“Marlins Man” has been seen at the biggest venues and all the biggest games in baseball over the past five years.
And like you, Laurence Leavy is hoping the pending purchase by the group led by Derek Jeter fires up a lackluster Marlins fan base.
“I’m happy the Marlins are sold because they need a fresh start,” Leavy said. “I definitely want to energize the fan base that lacks the energy I see all the time at baseball stadiums across the country.”
The Miami Herald reported Friday that longtime owner Jeffrey Loria had reached an agreement to sell the franchise for $1.2 billion to a group led by New York businessman Bruce Sherman and Jeter.
Sign Up and Save
Get six months of free digital access to the Miami Herald
Leavy was in New York Friday and said he will be in New York next week for the Subway Series and later when the Marlins play the Mets at Citi Field where he will watch from his customary front-row seats behind home plate.
“If it is sold, I’m happy it’s Jeter,” Leavy said. “Jeter is a good guy and, hopefully, he will bring class to the organization.
“They say in life that insanity is doing the same thing over and over and expecting the same result. Well, that’s what the Marlins have been the last five years.”
On Friday, some of the fans flocking to Marlins Park to watch them take on the Rockies still hadn’t heard the news of the pending sale to Jeter’s group.
Their reactions were like a kid on Christmas morning.
“I’m happy and excited,” said John Rivera, who has been a Marlins’ fan since 2005. “I think [Jeffrey Loria] just bought the team for business purposes and cared only about his wealth. I think the Marlins as a whole organization need a fresh start.”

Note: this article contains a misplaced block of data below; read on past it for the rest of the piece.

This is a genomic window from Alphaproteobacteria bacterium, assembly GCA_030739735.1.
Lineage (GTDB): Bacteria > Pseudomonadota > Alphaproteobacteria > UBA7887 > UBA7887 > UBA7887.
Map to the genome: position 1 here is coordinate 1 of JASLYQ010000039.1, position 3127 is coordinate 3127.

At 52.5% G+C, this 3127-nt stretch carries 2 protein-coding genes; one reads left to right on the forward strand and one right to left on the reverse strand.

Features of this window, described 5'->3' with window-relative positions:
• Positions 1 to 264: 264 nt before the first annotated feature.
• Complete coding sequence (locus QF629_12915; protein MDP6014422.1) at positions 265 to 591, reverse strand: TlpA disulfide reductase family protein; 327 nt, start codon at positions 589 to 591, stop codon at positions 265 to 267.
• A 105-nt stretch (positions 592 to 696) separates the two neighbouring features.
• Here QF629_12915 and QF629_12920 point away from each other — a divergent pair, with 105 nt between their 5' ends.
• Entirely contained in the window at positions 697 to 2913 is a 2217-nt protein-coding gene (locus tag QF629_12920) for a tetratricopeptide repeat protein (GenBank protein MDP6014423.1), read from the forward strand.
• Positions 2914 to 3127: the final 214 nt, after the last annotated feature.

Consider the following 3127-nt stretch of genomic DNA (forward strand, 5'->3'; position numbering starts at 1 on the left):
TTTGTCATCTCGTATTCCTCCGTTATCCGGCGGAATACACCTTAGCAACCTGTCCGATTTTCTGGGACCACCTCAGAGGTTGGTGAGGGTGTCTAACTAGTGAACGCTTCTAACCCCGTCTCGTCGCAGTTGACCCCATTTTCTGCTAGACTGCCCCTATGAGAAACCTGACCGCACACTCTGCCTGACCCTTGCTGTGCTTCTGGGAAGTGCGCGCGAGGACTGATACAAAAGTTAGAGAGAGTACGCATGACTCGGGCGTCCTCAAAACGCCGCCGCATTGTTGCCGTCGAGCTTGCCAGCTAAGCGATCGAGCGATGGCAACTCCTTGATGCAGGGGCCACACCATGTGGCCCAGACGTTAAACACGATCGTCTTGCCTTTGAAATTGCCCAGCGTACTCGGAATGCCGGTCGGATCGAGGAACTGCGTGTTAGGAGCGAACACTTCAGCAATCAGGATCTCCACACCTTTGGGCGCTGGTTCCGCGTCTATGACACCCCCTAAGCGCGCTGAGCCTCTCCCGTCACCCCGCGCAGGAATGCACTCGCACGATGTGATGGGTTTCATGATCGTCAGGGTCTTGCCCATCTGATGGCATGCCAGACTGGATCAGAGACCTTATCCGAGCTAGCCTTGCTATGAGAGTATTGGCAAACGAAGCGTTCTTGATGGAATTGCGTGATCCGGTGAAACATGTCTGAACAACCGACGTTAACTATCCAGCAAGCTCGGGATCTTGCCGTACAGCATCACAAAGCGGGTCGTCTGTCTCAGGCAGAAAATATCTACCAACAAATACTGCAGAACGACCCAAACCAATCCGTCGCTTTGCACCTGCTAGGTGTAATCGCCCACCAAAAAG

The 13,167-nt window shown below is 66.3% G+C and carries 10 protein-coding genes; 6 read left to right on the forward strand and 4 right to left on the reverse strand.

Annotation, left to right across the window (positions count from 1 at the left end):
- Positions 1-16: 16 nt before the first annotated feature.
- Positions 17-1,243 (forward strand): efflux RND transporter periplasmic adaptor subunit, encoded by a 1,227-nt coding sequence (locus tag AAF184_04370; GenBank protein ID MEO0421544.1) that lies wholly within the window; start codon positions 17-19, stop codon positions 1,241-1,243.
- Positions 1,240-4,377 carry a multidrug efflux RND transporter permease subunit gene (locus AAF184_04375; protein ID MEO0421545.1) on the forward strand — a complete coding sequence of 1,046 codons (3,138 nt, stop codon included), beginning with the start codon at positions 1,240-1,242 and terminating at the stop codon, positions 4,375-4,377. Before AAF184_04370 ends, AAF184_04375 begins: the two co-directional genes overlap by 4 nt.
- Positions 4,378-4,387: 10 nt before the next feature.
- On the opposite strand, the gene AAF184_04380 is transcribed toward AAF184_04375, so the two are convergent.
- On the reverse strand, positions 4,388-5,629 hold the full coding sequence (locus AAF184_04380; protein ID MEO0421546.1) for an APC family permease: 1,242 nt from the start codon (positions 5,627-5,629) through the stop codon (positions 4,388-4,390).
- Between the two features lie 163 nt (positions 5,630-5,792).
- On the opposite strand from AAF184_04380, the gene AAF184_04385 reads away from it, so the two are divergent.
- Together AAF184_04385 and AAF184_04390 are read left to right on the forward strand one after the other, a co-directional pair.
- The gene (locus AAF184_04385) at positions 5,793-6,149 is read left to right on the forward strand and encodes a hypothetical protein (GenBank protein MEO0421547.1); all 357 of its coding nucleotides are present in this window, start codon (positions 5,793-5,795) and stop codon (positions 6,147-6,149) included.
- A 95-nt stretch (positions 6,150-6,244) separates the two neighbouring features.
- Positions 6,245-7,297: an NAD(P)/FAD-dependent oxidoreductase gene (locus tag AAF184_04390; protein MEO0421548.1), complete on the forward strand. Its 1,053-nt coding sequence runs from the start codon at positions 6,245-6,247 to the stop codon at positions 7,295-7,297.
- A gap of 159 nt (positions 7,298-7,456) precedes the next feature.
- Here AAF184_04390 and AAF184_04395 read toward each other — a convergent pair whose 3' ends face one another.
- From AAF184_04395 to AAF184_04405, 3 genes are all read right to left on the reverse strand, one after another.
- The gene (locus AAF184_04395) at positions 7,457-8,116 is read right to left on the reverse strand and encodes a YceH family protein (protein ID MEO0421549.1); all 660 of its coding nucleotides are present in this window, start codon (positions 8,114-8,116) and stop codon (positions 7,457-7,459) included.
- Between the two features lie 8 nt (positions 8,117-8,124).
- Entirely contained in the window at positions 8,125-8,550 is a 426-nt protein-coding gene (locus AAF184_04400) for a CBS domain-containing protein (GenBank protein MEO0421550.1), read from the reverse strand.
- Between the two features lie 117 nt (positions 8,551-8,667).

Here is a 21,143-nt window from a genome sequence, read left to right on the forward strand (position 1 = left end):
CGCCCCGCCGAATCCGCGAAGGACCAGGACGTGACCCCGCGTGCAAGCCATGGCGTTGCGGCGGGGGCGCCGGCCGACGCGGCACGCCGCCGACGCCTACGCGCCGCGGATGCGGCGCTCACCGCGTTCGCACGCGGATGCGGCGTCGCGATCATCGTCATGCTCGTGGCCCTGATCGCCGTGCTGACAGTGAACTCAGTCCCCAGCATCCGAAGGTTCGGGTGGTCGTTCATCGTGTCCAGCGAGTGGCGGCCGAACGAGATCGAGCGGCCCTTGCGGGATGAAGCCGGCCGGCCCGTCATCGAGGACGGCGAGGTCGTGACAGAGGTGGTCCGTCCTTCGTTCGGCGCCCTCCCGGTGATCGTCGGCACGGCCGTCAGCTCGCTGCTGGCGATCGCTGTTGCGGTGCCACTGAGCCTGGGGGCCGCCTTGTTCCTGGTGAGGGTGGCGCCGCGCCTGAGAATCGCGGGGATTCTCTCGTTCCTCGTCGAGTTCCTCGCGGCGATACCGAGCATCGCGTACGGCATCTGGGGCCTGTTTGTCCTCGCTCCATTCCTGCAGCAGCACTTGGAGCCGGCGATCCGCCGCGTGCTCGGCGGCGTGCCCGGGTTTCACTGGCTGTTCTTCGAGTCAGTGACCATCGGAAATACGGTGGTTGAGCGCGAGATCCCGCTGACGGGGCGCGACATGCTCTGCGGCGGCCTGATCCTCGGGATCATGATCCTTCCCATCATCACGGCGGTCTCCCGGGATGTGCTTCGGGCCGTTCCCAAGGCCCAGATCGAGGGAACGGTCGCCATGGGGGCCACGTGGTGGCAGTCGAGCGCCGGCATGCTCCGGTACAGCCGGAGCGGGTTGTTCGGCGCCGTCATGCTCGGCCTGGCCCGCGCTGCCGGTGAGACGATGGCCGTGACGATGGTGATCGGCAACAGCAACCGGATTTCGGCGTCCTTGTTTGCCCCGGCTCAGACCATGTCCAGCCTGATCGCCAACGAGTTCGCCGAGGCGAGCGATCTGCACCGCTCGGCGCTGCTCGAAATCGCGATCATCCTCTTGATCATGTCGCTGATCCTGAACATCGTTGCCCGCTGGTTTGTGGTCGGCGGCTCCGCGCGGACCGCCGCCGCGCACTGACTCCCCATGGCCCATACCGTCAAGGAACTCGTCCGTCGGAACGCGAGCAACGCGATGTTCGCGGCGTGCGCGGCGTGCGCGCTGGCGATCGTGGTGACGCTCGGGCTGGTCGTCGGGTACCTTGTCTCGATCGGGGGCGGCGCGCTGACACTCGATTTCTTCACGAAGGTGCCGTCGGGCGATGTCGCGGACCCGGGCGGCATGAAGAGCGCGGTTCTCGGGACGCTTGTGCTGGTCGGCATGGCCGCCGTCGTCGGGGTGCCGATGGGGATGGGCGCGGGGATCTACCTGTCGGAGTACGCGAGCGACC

Jason Reinhard, a native of Allentown, Pennsylvania, was attending Friday’s game against the Rockies with his family. Although he said he is not a Marlins fan in particular, Reinhard is a big baseball fan and thinks the sale will bring something positive to the team.
“[Jeter] has the experience of being with a winning organization and a winning club,” Reinhard said. “You would think he recognizes talent. He’s been involved with it with the Yankees. They’ve built up a farm system as well. He’s seen all aspects of a team from top to bottom. So I think it can only help.”
Carolyn Soucy, a representative of the Fisher House Foundation, which provides housing for military families, threw one the ceremonial first pitches before Friday’s game.
Wearing her custom-made Marlins’ jersey, Soucy said she is looking forward to seeing what Jeter can do for the franchise.
“It has to be a positive,” Soucy said. “We only can go up and do better.
“He was a great player and you can’t ask for anything better than that. I just hope he can drive us the way he did his team as a player and one day take us to a World Series.”
Alex Cepero, a Cuban resident of Miami that has been a Marlins fan since 2009, said he was glad to see Loria sell the team because “he is tired of seeing key players come and go on the Marlins roster for years.”
“Whenever we finally put together a team with players of high caliber, we give them away,” Cepero said. “It’s important that we have a new owner, but not just anyone. But with someone like Derek Jeter, I think winning is in his blood. I think he’s going to put his heart into this team to make sure it reaches a high level.”
Cepero said he is aware that even with a new owner the Marlins will likely need to make moves to bolster their roster and farm system that will take some time.
“I’m aware making this team better won’t happen overnight,” Cepero said. “They have to work on improving this team’s pitching staff overall. Jose Fernandez’s death, it left a big hole in Miami. But we have some good guys that have shown promise.”